Take Meatless Monday to the next level with this colorful and creamy Saffron Chickpea Risotto! This golden saffron-infused vegetarian risotto recipe is a delicious and gluten-free complete protein.
Risotto is Northern Italy’s answer to pasta. The dish is made with short-grain, glutinous rice that grows in the Po Valley. This type of rice is unique in that it is able to absorb a great amount of flavor from everything it is cooked with, while also remaining firm in texture. It is traditionally served as a first course, but can also accompany heavier meat courses like ossobuco (if you’re not keeping kosher) or it can stand alone as an entree.
This dish may have originated in Venice, a city that has historically been a crossroads for explorers and merchants for centuries. The type of rice used to make risotto was likely brought to Italy from the Far East during the 11th century. A letter from the 1400s, in which the Duke of Ferrara was promised 12 sacks of rice for planting, proves that rice was growing in the Po Valley by that time.
According to legend, risotto was created in 1574. During the 200-year construction of Milan’s Duomo cathedral, workers from all over Europe lived together in temporary housing. Among the workers was Valerius of Flanders, who was in charge of creating the stained glass. A student of his became known for adding saffron to his pigments to increase the vibrancy of their color.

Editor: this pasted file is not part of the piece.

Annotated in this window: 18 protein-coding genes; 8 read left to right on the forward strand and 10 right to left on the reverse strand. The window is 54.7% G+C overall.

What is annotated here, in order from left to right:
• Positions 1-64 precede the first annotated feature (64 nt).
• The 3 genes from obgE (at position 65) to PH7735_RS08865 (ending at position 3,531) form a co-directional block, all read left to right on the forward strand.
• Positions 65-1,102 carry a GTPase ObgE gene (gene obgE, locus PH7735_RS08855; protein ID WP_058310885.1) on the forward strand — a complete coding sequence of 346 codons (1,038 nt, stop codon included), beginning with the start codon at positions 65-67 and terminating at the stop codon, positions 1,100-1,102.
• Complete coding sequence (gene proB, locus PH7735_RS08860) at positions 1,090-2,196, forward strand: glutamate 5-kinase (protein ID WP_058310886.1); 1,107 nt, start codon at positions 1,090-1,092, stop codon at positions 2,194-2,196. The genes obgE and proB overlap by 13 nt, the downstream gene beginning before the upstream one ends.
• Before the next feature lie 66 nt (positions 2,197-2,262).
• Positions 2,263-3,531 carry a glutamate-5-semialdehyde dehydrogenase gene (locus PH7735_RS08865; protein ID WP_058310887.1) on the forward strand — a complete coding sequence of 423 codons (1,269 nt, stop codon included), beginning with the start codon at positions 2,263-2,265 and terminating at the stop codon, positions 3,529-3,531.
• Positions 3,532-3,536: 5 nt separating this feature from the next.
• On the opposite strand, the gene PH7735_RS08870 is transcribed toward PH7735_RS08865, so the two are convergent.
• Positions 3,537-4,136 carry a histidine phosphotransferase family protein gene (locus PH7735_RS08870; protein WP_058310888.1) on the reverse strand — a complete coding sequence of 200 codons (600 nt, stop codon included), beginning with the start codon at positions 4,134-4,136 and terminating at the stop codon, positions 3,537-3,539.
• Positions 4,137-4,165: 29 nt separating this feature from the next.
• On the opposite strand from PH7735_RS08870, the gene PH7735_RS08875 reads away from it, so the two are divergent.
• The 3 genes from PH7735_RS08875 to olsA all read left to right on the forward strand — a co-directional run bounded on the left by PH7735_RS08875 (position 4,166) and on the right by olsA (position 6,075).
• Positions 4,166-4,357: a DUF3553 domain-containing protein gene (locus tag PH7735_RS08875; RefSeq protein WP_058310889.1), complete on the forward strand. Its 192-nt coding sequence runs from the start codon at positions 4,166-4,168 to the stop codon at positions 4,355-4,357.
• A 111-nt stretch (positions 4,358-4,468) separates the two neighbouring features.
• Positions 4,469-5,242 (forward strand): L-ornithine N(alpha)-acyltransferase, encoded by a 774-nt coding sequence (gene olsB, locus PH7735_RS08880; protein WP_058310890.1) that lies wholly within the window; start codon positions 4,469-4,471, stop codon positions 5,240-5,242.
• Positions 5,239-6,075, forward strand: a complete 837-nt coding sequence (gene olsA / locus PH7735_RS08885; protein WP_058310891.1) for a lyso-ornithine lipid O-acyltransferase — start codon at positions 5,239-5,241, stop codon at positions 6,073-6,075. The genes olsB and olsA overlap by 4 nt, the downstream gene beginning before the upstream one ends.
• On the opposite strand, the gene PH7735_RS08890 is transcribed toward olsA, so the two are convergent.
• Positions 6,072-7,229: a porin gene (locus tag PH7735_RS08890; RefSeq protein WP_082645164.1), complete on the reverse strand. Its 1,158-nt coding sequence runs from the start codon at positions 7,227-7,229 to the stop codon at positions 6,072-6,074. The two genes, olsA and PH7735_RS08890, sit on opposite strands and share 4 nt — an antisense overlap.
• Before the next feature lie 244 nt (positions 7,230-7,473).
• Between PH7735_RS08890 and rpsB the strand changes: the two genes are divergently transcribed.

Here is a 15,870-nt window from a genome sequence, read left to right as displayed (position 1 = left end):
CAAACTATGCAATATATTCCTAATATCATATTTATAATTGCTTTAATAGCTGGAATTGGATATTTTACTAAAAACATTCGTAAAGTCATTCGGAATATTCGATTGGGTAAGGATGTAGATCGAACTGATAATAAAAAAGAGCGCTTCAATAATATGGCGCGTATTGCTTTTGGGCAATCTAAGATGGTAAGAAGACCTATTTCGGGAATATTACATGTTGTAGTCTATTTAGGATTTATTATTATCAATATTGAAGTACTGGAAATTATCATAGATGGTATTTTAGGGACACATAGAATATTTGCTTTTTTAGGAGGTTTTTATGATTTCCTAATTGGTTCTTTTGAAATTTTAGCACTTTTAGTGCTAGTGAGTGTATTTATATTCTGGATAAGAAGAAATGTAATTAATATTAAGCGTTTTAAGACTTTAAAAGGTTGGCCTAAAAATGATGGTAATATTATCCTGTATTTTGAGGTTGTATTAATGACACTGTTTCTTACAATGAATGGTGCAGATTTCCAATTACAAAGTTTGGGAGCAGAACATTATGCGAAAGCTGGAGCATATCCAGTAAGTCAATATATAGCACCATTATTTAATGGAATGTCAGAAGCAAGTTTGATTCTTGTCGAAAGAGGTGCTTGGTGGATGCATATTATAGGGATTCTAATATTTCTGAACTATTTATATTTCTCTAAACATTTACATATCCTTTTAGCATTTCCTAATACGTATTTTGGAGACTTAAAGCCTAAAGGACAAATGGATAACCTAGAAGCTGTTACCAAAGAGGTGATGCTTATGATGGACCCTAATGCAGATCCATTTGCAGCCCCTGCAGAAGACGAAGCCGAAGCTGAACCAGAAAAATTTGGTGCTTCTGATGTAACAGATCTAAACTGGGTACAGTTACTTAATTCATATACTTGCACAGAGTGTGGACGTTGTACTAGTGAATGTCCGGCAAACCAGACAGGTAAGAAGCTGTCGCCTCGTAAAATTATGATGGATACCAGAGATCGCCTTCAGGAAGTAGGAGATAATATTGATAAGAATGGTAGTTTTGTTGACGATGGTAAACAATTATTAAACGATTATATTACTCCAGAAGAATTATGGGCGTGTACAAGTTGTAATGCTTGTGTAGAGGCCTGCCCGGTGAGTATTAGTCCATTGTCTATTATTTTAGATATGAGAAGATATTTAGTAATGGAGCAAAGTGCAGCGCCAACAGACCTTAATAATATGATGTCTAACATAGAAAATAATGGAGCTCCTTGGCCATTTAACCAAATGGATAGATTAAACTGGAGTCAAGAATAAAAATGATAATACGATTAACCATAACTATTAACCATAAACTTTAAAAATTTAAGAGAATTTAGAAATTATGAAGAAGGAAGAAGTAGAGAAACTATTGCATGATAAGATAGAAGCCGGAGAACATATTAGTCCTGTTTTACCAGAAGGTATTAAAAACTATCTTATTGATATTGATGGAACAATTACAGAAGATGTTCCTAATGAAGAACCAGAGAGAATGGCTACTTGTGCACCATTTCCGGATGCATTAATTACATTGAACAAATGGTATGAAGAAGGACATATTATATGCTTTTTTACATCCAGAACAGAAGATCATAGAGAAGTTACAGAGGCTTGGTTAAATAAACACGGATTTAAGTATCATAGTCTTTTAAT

As the story goes, Valerius continuously taunted him by saying “If you go on like that, you’ll end up throwing saffron into your food.” The student responded by playing a trick on Valerius during his daughter’s wedding. After bribing the head cook, he snuck into the kitchen and added a hefty pinch of saffron to the rice. He then presented the golden rice to the wedding guests. The dish was a hit and has since been known as risotto alla milanese (Milan-style risotto) or risotto giallo (yellow risotto).